Graveyards of the Karoo


Words and Photographs by Chris Marais

It’s late afternoon some years ago and a very long drought has just broken over the village of Merweville in the Northern Cape. We’re standing at a one-man graveyard outside town, where a soldier called Walter Oliphant Arnot lies buried.

Locals know the spot as Die Engelsman se Graf (The Englishman’s Grave), but in real life Walter was an Australian, a gunnery lieutenant in the Anglo-Boer War.

It is said there were money problems back home. They also say Arnot scribbled something in his prayer book about not being a Boer agent, before he went up a little hill and shot himself.

It’s just a sad little story from a century ago. But what makes it a great story is that the people of Merweville assured the Arnot family back in Australia that they would tend his grave forever.

And, thus far, they have.

The Notables of Matjiesfontein lie in peace here outside the village.

Matjiesfontein Cemetery

About 160km south-west on the N1 is a collection of graves where old and famous friends are buried. We’re talking about some of the notable characters of Matjiesfontein: owner Jimmy Logan, cricketer Edward Lohmann and General Andrew Wauchope, who lost his life in the battle of Magersfontein outside Kimberley.

The little country cemetery stands about 10km west of Matjiesfontein village, where the bright lights of the Lord Milner Hotel shine every night, as entertainer Johnny Theunissen plays the piano and sings his lusty ditties to patrons in the Laird’s Arms pub.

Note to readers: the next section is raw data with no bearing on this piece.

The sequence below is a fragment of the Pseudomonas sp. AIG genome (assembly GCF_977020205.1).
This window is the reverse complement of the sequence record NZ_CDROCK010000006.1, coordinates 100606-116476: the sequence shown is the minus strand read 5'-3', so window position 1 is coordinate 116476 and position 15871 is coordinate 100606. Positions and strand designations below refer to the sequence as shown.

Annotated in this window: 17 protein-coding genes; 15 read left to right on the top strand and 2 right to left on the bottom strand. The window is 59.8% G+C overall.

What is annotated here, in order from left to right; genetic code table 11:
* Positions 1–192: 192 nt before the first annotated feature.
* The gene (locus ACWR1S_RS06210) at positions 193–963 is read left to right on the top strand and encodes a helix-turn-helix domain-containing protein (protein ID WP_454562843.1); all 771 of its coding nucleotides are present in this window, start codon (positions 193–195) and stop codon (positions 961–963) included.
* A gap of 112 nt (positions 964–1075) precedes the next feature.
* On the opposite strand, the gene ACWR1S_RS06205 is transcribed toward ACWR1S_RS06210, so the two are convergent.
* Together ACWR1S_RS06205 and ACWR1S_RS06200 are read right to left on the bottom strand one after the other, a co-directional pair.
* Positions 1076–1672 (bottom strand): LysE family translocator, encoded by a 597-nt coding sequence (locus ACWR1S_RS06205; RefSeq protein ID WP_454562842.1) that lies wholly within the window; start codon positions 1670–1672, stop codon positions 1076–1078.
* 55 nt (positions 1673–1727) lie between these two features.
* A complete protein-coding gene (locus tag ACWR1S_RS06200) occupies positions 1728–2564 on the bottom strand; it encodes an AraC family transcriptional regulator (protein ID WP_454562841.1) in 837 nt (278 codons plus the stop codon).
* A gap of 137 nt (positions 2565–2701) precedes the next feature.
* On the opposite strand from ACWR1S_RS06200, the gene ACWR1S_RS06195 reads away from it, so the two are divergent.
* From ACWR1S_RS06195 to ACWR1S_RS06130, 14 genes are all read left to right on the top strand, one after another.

Englishmen lie buried all over the Karoo.

Another Englishman Lies Here

Back on the eastern ridges of the Cederberg looking down on the arid plains of the Tankwa Karoo is another “Englishman’s Grave”, where Lieutenant Graham Vinicombe Winchester Clowes rests.

Clowes of the Gordon Highlanders survived defeats at the major battles of Majuba and Magersfontein, only to be killed in a chance skirmish with a Boer patrol up here, in one of the most breath-taking geological formations South Africa has on offer.

His mother came out all the way from England after hearing the news, tracked the site down and had a memorial erected.

Cornelius de Waal, Tombstone Engraver of Williston.

Tombstone Man

Should you descend and drive the rather daunting Die Bos road to the R355, head up to Calvinia and then across to Williston, you’ll soon be in De Waal Country.

Cornelius de Waal was a tombstone scribe. For one pound a month, working on site for as long as nine months on a piece, he would cut names and dedications into sandstone. The lanky, often-impoverished De Waal’s legend lives on in the form of these hand-inscribed stones that you still find in the Williston cemetery and on scattered farms in the area.


eastern cape karoo
The bedstead in the veld between Aberdeen and Willowmore.

The Bedstead in the Veld

Going south towards Aberdeen from Graaff-Reinet in the Eastern Cape, you’ll need sharp eyes to spot a poignant little sight on the left. It’s an ornate old cast iron bedstead that, according to legend, covers the grave of a woman who died on trek nearly 200 years ago.